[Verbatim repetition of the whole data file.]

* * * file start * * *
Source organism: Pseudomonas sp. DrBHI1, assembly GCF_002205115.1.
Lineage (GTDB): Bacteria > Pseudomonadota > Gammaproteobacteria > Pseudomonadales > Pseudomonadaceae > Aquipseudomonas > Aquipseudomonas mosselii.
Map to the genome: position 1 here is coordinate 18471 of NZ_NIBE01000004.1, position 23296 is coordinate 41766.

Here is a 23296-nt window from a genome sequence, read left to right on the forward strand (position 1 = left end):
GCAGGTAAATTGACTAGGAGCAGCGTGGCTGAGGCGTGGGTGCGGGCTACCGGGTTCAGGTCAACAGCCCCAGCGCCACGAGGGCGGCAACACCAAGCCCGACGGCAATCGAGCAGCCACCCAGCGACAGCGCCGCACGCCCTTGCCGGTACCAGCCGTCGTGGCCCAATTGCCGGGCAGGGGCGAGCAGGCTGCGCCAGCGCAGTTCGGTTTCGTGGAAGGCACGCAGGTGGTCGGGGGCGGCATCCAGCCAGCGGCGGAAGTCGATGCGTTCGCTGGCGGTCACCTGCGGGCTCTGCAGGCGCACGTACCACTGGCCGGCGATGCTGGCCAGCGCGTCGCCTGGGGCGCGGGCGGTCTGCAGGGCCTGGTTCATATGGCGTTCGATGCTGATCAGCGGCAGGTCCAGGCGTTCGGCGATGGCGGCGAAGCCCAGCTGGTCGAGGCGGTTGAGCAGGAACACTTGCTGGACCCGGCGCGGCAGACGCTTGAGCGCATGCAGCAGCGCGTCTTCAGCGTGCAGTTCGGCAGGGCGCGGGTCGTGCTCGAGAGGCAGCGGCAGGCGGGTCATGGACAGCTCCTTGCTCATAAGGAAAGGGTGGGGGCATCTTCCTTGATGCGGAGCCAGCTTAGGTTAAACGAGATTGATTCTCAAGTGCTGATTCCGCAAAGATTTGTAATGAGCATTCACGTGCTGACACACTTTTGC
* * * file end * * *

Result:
Source organism: Pseudomonas sp. DrBHI1, assembly GCF_002205115.1.
Lineage (GTDB): Bacteria > Pseudomonadota > Gammaproteobacteria > Pseudomonadales > Pseudomonadaceae > Aquipseudomonas > Aquipseudomonas mosselii.
Map to the genome: position 1 here is coordinate 18471 of NZ_NIBE01000004.1, position 23296 is coordinate 41766.

Here is a 23296-nt window from a genome sequence, read left to right on the forward strand (position 1 = left end):
GCAGGTAAATTGACTAGGAGCAGCGTGGCTGAGGCGTGGGTGCGGGCTACCGGGTTCAGGTCAACAGCCCCAGCGCCACGAGGGCGGCAACACCAAGCCCGACGGCAATCGAGCAGCCACCCAGCGACAGCGCCGCACGCCCTTGCCGGTACCAGCCGTCGTGGCCCAATTGCCGGGCAGGGGCGAGCAGGCTGCGCCAGCGCAGTTCGGTTTCGTGGAAGGCACGCAGGTGGTCGGGGGCGGCATCCAGCCAGCGGCGGAAGTCGATGCGTTCGCTGGCGGTCACCTGCGGGCTCTGCAGGCGCACGTACCACTGGCCGGCGATGCTGGCCAGCGCGTCGCCTGGGGCGCGGGCGGTCTGCAGGGCCTGGTTCATATGGCGTTCGATGCTGATCAGCGGCAGGTCCAGGCGTTCGGCGATGGCGGCGAAGCCCAGCTGGTCGAGGCGGTTGAGCAGGAACACTTGCTGGACCCGGCGCGGCAGACGCTTGAGCGCATGCAGCAGCGCGTCTTCAGCGTGCAGTTCGGCAGGGCGCGGGTCGTGCTCGAGAGGCAGCGGCAGGCGGGTCATGGACAGCTCCTTGCTCATAAGGAAAGGGTGGGGGCATCTTCCTTGATGCGGAGCCAGCTTAGGTTAAACGAGATTGATTCTCAAGTGCTGATTCCGCAAAGATTTGTAATGAGCATTCACGTGCTGACACACTTTTGC